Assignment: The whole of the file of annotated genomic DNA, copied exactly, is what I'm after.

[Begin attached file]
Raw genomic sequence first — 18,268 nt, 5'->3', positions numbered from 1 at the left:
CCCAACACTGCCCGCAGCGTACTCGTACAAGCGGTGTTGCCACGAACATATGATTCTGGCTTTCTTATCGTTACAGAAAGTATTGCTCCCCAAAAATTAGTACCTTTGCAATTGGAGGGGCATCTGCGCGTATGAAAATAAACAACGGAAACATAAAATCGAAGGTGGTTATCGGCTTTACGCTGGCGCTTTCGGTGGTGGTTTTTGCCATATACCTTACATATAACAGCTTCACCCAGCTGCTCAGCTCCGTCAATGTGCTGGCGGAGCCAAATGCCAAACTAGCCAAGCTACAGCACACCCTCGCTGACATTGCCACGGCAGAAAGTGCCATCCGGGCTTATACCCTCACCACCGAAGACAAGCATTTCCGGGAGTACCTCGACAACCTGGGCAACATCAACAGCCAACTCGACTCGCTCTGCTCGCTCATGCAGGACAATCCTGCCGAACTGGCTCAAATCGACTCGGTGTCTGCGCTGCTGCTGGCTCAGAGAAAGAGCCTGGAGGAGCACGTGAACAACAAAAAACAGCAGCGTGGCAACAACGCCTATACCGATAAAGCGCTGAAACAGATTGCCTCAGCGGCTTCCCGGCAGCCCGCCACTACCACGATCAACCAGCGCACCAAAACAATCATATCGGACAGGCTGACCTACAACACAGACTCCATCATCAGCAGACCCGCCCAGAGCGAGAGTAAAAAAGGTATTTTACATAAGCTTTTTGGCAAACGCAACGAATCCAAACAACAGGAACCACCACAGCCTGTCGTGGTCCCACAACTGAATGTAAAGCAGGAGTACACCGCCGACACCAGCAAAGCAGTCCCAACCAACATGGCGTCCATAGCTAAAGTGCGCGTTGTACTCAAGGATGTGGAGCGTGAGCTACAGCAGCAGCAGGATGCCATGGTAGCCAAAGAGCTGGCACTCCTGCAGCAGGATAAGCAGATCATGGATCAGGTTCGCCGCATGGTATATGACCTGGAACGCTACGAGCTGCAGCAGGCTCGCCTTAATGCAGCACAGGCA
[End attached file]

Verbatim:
Raw genomic sequence first — 18,268 nt, 5'->3', positions numbered from 1 at the left:
CCCAACACTGCCCGCAGCGTACTCGTACAAGCGGTGTTGCCACGAACATATGATTCTGGCTTTCTTATCGTTACAGAAAGTATTGCTCCCCAAAAATTAGTACCTTTGCAATTGGAGGGGCATCTGCGCGTATGAAAATAAACAACGGAAACATAAAATCGAAGGTGGTTATCGGCTTTACGCTGGCGCTTTCGGTGGTGGTTTTTGCCATATACCTTACATATAACAGCTTCACCCAGCTGCTCAGCTCCGTCAATGTGCTGGCGGAGCCAAATGCCAAACTAGCCAAGCTACAGCACACCCTCGCTGACATTGCCACGGCAGAAAGTGCCATCCGGGCTTATACCCTCACCACCGAAGACAAGCATTTCCGGGAGTACCTCGACAACCTGGGCAACATCAACAGCCAACTCGACTCGCTCTGCTCGCTCATGCAGGACAATCCTGCCGAACTGGCTCAAATCGACTCGGTGTCTGCGCTGCTGCTGGCTCAGAGAAAGAGCCTGGAGGAGCACGTGAACAACAAAAAACAGCAGCGTGGCAACAACGCCTATACCGATAAAGCGCTGAAACAGATTGCCTCAGCGGCTTCCCGGCAGCCCGCCACTACCACGATCAACCAGCGCACCAAAACAATCATATCGGACAGGCTGACCTACAACACAGACTCCATCATCAGCAGACCCGCCCAGAGCGAGAGTAAAAAAGGTATTTTACATAAGCTTTTTGGCAAACGCAACGAATCCAAACAACAGGAACCACCACAGCCTGTCGTGGTCCCACAACTGAATGTAAAGCAGGAGTACACCGCCGACACCAGCAAAGCAGTCCCAACCAACATGGCGTCCATAGCTAAAGTGCGCGTTGTACTCAAGGATGTGGAGCGTGAGCTACAGCAGCAGCAGGATGCCATGGTAGCCAAAGAGCTGGCACTCCTGCAGCAGGATAAGCAGATCATGGATCAGGTTCGCCGCATGGTATATGACCTGGAACGCTACGAGCTGCAGCAGGCTCGCCTTAATGCAGCACAGGCA